Tooele Transcript Bulletin – News in Tooele, Utah
image President Russell M. Nelson, of The Church of Jesus Christ of Latter-day Saints, announced at the end of the church’s General Conference on Sunday that a temple will be built in Tooele Valley. (photo courtesy of The Church of Jesus Christ of Latter-day Saints)

April 9, 2019
Latter-day Saints to build temple in Tooele

April General Conference ends with temple announcement; location is unknown but speculators look to Erda and Tooele 

Tooele Valley is getting a temple.

President Russell M. Nelson of The Church of Jesus Christ of Latter-day Saints, announced during the closing session of the church’s April Conference on Sunday that the church will build eight more temples.

One of them will be in Tooele Valley, he said.

Shortly after the announcement on Sunday, Tooele County residents were speculating on social media about possible locations.

Some mentioned property owned by the church in Erda. Others made reference to property on Tooele City’s east bench, previously owned by the late Maxine Grimm.

Grimm, a Tooele resident, was instrumental in establishing the church in the Philippines. She maintained a relationship with the church’s leadership until she passed away in 2017 at the age of 102.

Grimm told the Transcript Bulletin during an interview in 2010 that she told Church President Gordon B. Hinckley that she would donate land in Tooele for a temple.

Irrespective of speculation, no location or other details of the future Tooele Valley Temple have been announced by the church.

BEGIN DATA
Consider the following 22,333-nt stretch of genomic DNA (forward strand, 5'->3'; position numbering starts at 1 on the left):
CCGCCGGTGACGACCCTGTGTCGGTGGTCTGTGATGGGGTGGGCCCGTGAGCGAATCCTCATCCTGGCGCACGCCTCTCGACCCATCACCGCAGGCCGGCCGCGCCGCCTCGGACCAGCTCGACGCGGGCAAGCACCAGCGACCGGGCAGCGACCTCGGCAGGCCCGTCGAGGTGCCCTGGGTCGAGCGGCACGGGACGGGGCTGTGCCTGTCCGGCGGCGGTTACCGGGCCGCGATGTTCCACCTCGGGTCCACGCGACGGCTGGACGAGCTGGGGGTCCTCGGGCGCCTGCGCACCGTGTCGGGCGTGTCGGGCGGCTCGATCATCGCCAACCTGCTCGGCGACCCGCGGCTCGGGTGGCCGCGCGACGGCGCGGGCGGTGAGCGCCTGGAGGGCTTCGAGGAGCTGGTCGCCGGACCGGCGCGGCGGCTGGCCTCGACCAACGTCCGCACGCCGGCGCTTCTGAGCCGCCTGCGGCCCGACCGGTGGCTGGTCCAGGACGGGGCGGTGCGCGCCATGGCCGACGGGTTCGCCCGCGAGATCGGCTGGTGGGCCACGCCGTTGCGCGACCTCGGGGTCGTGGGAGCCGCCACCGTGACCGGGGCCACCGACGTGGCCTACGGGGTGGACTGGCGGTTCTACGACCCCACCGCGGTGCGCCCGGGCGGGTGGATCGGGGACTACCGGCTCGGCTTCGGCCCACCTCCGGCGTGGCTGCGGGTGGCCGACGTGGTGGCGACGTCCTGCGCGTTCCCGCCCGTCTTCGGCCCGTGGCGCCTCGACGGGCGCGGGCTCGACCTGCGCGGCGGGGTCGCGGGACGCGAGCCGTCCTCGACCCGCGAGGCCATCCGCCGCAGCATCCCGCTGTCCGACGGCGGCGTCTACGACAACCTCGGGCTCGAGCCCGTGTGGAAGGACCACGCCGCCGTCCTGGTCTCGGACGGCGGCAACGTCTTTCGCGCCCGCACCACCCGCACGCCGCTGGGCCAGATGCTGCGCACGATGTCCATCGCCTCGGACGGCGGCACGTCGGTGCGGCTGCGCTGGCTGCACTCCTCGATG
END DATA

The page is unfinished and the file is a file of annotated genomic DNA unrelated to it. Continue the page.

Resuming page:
The Church of Jesus Christ of Latter-day Saints has grown in Tooele County over the last two decades. 

Twenty years ago there were five Latter-day Saint stakes in Tooele County; today there are 11. Six stakes are centered in Tooele City, two in Grantsville, two in Stansbury Park, and one in Erda. A stake is a regional organization composed of several wards, or local congregations. 

Also in Tooele County, Wendover and Ibapah, along with West Wendover, Nevada, are part of a mission district, an organization similar to a stake.

For Latter-day Saints, temples are not regular places of Sunday worship. They are quite different from regular chapels or meetinghouses, according to mormonnewsroom.org, an official website of the church.

Latter-day Saint temples are considered houses of God, a place of holiness and peace separate from the preoccupations of the world. They provide a place where church members make formal promises and commitments to God. They are also the place where the highest sacraments of the faith occur — the marriage of couples and the sealing of families for eternity, according to the church’s website.

The Tooele Valley Temple will be the 21st temple in Utah for the church. There are 17 operating temples in the state, including Bountiful, Brigham City, Cedar City, Draper, Logan, Jordan River, Manti, Monticello, Mount Timpanogos, Ogden, Oquirrh Mountain, Payson, Provo City Center, Provo, St. George, Salt Lake, and Vernal. Three more temples in Saratoga Springs, Layton and Washington County have been announced.

Worldwide the church has 151 temples in operation, 12 under construction, 11 in the process of renovation, and 35 that have been announced, including the eight announced on Sunday.

 

Tim Gillie

Staff Writer at Tooele Transcript Bulletin
Tim covers education, Tooele City government, business, real estate, politics and the state Legislature. He became a journalist after a long career as an executive with the Boy Scouts of America. Tim is a native of Washington state and a graduate of Central Washington University.

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